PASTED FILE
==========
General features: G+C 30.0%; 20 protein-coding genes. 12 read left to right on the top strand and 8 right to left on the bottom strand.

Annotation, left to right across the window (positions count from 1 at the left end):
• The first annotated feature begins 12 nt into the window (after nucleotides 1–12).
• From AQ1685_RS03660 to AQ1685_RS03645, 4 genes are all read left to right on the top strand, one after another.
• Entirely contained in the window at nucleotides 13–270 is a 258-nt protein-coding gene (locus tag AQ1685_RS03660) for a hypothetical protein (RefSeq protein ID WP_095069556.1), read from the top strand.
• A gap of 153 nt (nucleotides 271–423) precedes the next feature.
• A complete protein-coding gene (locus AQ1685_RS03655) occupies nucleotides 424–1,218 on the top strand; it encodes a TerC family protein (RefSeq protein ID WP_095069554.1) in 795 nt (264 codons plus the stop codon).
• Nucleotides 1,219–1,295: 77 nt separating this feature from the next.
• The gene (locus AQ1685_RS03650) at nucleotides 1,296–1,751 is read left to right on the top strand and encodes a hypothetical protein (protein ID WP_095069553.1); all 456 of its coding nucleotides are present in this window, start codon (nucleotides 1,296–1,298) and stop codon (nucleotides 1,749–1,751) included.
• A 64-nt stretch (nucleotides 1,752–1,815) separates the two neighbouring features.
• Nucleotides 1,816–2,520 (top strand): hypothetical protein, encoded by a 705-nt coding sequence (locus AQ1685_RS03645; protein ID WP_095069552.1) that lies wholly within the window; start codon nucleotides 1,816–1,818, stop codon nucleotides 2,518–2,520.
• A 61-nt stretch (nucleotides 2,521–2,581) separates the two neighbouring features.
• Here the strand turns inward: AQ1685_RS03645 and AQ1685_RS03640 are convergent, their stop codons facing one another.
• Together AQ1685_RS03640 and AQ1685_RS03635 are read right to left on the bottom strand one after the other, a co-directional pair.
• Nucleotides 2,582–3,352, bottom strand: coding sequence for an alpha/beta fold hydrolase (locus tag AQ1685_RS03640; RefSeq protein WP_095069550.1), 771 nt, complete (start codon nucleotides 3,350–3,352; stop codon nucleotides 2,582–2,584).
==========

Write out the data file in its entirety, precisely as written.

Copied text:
General features: G+C 30.0%; 20 protein-coding genes. 12 read left to right on the top strand and 8 right to left on the bottom strand.

Annotation, left to right across the window (positions count from 1 at the left end):
• The first annotated feature begins 12 nt into the window (after nucleotides 1–12).
• From AQ1685_RS03660 to AQ1685_RS03645, 4 genes are all read left to right on the top strand, one after another.
• Entirely contained in the window at nucleotides 13–270 is a 258-nt protein-coding gene (locus tag AQ1685_RS03660) for a hypothetical protein (RefSeq protein ID WP_095069556.1), read from the top strand.
• A gap of 153 nt (nucleotides 271–423) precedes the next feature.
• A complete protein-coding gene (locus AQ1685_RS03655) occupies nucleotides 424–1,218 on the top strand; it encodes a TerC family protein (RefSeq protein ID WP_095069554.1) in 795 nt (264 codons plus the stop codon).
• Nucleotides 1,219–1,295: 77 nt separating this feature from the next.
• The gene (locus AQ1685_RS03650) at nucleotides 1,296–1,751 is read left to right on the top strand and encodes a hypothetical protein (protein ID WP_095069553.1); all 456 of its coding nucleotides are present in this window, start codon (nucleotides 1,296–1,298) and stop codon (nucleotides 1,749–1,751) included.
• A 64-nt stretch (nucleotides 1,752–1,815) separates the two neighbouring features.
• Nucleotides 1,816–2,520 (top strand): hypothetical protein, encoded by a 705-nt coding sequence (locus AQ1685_RS03645; protein ID WP_095069552.1) that lies wholly within the window; start codon nucleotides 1,816–1,818, stop codon nucleotides 2,518–2,520.
• A 61-nt stretch (nucleotides 2,521–2,581) separates the two neighbouring features.
• Here the strand turns inward: AQ1685_RS03645 and AQ1685_RS03640 are convergent, their stop codons facing one another.
• Together AQ1685_RS03640 and AQ1685_RS03635 are read right to left on the bottom strand one after the other, a co-directional pair.
• Nucleotides 2,582–3,352, bottom strand: coding sequence for an alpha/beta fold hydrolase (locus tag AQ1685_RS03640; RefSeq protein WP_095069550.1), 771 nt, complete (start codon nucleotides 3,350–3,352; stop codon nucleotides 2,582–2,584).